Beach Management

Blue Flag Beaches on the Maltese Islands

The Blue Flag is an international Quality Award that is given to beaches that are managed through sustainable beach operations, have excellent bathing water quality, safety and services. Beaches would also have various organised environmental events.

Beach operations have to abide by the 32 standard criteria of the Blue Flag Programme, that is administered by the Federation for Environmental Education (FEE) Denmark represented in Malta by Nature Trust.

In 2019 the Blue Flag award was given to over 4000 beaches worldwide, twelve of which were won by the Maltese Islands. Malta found its place on the world Blue Flag map in 2009 when St George’s Bay in Paceville was the first beach in Malta to be awarded the Blue Flag status. The Bay has won it every year ever since. The Blue Flag has been also awarded to Hondoq ir-Rummien and Marsalforn bays in Gozo,

The Malta Tourism Authority is currently managing nine beaches in Malta and assisting a further eight beaches, including beaches on Gozo and Comino that are managed by the Ministry for Gozo and MTA respectively. An additional two beaches are being managed to Blue Flag standards by private resorts and both these beaches were again awarded with a Blue Flag in 2019. To achieve the award a beach must abide to 100% of the standard criteria. 

Blue Flag

Sustainable Beach Management

The United Nations World Tourism organization, (UNWTO) in 2017, had declared the year for Sustainable Tourism Development and managing beaches in this sustainable manner has value added to tourism development as well as to the benefit of beaches and their environs.

The Maltese Islands experience an influx of tourists that visit for Sun, Sea and Leisure activities during the summer months. The clear, warm water of the Mediterranean attracts people to unwind in a relaxing environment. A total of 943,093 tourists (48.0% of total inbound tourists) visited the Islands mainly for this purpose last year. This is further added to the number of locals that regularly frequent the beaches in summer.

The size of the Islands offer limited coastal stretches and are therefore subject to increasing pressure from a number of sources including sport activities, commercial activities and the exploitation of marine resources.  Sandy beaches suffer greater exploitation and with favourable weather and longer days, activities keep extending also into the night.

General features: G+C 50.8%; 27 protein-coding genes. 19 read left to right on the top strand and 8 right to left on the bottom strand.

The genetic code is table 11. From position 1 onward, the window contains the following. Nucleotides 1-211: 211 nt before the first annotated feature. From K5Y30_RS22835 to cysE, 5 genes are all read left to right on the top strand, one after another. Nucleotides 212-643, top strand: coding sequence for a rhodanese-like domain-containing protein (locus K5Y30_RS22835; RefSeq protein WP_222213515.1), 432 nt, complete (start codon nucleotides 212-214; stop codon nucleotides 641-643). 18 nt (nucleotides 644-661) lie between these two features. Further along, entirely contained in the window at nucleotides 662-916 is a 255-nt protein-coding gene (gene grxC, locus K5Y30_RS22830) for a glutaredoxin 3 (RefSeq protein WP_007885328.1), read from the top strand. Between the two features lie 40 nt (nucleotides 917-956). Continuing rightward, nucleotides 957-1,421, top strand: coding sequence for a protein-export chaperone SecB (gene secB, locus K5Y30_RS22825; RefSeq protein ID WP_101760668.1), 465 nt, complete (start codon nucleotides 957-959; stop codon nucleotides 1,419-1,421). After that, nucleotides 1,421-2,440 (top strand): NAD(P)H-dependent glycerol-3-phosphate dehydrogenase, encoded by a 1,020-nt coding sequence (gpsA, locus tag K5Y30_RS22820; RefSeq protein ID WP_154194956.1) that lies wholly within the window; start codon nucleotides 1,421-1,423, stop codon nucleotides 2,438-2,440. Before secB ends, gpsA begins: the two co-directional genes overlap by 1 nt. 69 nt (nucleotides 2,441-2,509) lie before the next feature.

Awareness of sustainability is disseminated also through environmental initiatives that are implemented on an annual basis. These include coastal and countryside walks, clean-ups, nature photography sessions, water preservation activities, bird watching, star gazing, snorkeling and diving events, and visits to nature and marine museums amongst others. Awareness campaigns with school children are ongoing throughout the summer months and include waste separation games, quizzes, T shirt painting, hats and mask creations, photographic competitions and much more. Every event addresses an environmental topic every time.

Beach campaigns are organised every year against litter and cigarette butts in the sand. Many types of ash trays are created and distributed to the beach users while larger ones are allocated next to access points on the beaches. Educational campaigns promote this effort for continued success. Other campaigns include safety against Ultra Violet rays and reading on the beach where books are displayed for use during idle hours.

During winter all beach infrastructure is removed, maintained and stored, leaving the beaches free for the environmental elements to act on the natural beach processes. Sea grass is left to pile up where marine species are attracted to nest within during the cold winter months. 

Sustainable Beach Management

Waste separation on beaches – Litter Free Beaches

The bin liners are again of the same colour of the bin compartment making it easier for people to separate. The black bin liners receive the organic waste, the yellow compartment receives metal, the red compartment is for glass while the blue compartment is for plastic. 



Accessibility on Beaches

Having additional accessible beaches is once again a priority for the MTA. More wooden pathways are being assembled on rural beaches, new carpet walkways, additional sand buggies that can take wheelchair bound persons on the sand and additional hoist chairs are being assembled to provide better access to the sea.


The Safety Flag System

The safety flag system has been adjusted to conform to the new system of the International Lifesaving Federation, being in use worldwide. The flags are in a rectangular form and the colours indicate the following: Red over yellow flag demarcates the lifesaving boundary, green is for calm water, yellow for medium hazard, purple indicates the presence of pests (such as stinging jellyfish), red is for high hazard and the double red indicates that the water is closed for the public and the lifeguards may not risk their lives to enter the rough sea.

Beach Safety Flags



Ms. Stephanie Attard 
T: (356) 22915603